Like many of you, I suspect, I have been closely following the story of government surveillance that has rocked the country, indeed, the world. I am appalled at the revelations, but not surprised. I was just about to leave government service, and give up my top secret clearances, when the Church Committee looked at Project Shamrock (do a Google), and Seymour Hersh, an acquaintance, wrote his groundbreaking piece in theNew York Times. Since those days despite shock after shock about the encroachments of government surveillance, and despite claims that these whistle blower revelations compromise national security, all that has really happened is that the surveillance industry has grown and expanded from government agencies to include private contractors. There are now hundreds of thousands of people involved in the security apparat. There is no precedent in history for this depth of penetration into the life of the individual.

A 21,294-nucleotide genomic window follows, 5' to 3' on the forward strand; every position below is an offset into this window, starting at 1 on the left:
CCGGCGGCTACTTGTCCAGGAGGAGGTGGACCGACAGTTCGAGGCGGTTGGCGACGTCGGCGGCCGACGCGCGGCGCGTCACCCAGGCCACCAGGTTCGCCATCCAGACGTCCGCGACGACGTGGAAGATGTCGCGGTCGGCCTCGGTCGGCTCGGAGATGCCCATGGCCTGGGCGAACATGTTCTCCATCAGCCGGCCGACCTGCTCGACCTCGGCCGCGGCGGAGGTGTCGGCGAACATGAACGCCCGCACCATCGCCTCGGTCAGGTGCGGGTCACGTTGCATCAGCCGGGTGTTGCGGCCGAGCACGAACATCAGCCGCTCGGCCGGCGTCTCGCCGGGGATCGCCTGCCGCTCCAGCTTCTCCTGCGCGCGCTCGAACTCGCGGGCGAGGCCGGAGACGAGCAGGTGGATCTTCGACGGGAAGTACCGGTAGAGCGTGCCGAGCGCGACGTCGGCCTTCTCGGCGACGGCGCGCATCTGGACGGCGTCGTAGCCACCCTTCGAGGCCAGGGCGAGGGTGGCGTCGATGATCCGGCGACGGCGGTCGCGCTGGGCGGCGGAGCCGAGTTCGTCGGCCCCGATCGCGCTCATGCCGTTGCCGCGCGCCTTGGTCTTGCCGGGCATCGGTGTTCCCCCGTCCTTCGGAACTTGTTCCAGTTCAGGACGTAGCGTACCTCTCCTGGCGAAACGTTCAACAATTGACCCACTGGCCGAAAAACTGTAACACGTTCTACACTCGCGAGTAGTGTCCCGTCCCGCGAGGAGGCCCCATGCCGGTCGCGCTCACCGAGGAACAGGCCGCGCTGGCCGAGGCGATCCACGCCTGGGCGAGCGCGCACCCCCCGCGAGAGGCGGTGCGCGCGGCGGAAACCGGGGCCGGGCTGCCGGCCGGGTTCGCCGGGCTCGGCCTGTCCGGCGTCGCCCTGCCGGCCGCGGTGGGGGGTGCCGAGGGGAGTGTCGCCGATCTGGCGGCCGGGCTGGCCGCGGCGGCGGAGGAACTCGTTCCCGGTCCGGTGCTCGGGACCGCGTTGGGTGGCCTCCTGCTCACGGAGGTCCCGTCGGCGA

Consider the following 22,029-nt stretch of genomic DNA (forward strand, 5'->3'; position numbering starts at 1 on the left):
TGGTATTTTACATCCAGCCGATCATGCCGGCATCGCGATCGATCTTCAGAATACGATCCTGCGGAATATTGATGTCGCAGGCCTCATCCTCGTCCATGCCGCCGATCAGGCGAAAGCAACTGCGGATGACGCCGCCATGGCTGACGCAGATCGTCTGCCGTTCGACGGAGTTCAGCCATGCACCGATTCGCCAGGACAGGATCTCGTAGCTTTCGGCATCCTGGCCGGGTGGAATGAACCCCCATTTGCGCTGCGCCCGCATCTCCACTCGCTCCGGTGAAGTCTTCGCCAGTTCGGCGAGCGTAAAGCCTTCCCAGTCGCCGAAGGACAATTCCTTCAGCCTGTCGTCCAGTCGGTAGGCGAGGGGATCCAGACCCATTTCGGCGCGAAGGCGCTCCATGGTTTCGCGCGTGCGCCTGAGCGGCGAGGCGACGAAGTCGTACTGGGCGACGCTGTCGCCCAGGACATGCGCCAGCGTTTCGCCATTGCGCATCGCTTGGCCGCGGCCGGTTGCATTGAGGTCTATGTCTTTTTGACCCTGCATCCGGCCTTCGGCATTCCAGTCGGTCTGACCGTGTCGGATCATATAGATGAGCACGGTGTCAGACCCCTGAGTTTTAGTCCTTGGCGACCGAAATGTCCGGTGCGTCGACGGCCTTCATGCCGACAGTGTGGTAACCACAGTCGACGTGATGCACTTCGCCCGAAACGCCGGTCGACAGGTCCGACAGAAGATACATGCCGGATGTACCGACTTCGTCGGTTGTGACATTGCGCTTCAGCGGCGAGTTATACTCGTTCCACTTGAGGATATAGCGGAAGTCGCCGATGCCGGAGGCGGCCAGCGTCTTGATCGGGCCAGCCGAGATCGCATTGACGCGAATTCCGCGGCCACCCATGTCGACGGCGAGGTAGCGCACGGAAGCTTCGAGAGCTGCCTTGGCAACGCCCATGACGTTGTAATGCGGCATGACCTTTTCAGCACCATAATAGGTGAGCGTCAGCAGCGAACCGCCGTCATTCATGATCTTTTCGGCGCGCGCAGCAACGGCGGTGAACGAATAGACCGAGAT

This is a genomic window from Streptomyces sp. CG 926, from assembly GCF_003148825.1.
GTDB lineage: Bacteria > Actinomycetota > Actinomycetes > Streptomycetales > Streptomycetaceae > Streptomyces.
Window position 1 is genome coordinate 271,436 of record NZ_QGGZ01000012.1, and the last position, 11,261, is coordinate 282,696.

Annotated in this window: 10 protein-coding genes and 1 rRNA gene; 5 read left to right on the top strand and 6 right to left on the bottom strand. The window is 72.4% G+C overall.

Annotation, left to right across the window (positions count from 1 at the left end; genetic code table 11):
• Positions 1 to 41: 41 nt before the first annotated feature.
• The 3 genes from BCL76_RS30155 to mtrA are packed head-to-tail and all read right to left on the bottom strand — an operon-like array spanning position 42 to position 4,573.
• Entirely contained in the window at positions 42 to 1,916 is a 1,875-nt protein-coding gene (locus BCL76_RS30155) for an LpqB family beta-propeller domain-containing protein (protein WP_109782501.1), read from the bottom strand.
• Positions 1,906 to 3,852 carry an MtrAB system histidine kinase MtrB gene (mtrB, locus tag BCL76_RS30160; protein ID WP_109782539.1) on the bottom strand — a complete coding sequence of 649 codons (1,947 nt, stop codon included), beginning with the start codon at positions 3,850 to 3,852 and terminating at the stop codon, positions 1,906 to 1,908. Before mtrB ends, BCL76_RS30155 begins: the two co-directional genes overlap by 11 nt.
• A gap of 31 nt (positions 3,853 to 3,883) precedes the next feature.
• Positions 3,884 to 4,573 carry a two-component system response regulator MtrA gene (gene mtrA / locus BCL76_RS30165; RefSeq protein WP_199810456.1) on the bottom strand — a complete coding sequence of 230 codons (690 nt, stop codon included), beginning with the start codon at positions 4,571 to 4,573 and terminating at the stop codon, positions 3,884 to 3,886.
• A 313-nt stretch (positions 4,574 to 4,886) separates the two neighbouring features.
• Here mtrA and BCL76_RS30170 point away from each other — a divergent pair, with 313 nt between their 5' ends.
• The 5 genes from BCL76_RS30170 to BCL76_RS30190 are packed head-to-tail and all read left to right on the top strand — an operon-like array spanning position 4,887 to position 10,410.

Throughout those years from the ’70s, and Shamrock until today, it is clear that civil liberties concerning privacy have virtually disappeared. Anyone who doesn’t keep in mind that everything they write or say that is digital is susceptible to being recorded by some agency or contractor is not living in the real world.